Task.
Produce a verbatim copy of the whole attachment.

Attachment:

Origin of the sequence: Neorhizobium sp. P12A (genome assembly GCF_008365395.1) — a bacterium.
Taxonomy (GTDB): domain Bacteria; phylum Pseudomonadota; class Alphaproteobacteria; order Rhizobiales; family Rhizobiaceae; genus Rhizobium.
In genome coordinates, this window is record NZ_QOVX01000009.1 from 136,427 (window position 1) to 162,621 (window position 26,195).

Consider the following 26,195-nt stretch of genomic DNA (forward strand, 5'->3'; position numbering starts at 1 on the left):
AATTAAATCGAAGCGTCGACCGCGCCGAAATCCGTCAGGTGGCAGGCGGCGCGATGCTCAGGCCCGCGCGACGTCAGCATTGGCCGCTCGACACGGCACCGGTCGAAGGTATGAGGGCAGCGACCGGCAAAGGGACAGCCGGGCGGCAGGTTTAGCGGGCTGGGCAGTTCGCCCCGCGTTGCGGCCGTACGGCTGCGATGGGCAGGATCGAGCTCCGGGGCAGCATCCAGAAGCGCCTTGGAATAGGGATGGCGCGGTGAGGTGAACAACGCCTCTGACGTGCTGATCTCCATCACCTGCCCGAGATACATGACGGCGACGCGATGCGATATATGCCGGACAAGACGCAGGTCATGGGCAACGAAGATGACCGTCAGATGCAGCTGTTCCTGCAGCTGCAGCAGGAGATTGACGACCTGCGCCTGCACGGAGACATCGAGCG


Origin of the sequence: Neorhizobium sp. P12A (genome assembly GCF_008365395.1) — a bacterium.
Taxonomy (GTDB): domain Bacteria; phylum Pseudomonadota; class Alphaproteobacteria; order Rhizobiales; family Rhizobiaceae; genus Rhizobium.
In genome coordinates, this window is record NZ_QOVX01000009.1 from 136,427 (window position 1) to 162,621 (window position 26,195).

Consider the following 26,195-nt stretch of genomic DNA (forward strand, 5'->3'; position numbering starts at 1 on the left):
AATTAAATCGAAGCGTCGACCGCGCCGAAATCCGTCAGGTGGCAGGCGGCGCGATGCTCAGGCCCGCGCGACGTCAGCATTGGCCGCTCGACACGGCACCGGTCGAAGGTATGAGGGCAGCGACCGGCAAAGGGACAGCCGGGCGGCAGGTTTAGCGGGCTGGGCAGTTCGCCCCGCGTTGCGGCCGTACGGCTGCGATGGGCAGGATCGAGCTCCGGGGCAGCATCCAGAAGCGCCTTGGAATAGGGATGGCGCGGTGAGGTGAACAACGCCTCTGACGTGCTGATCTCCATCACCTGCCCGAGATACATGACGGCGACGCGATGCGATATATGCCGGACAAGACGCAGGTCATGGGCAACGAAGATGACCGTCAGATGCAGCTGTTCCTGCAGCTGCAGCAGGAGATTGACGACCTGCGCCTGCACGGAGACATCGAGCG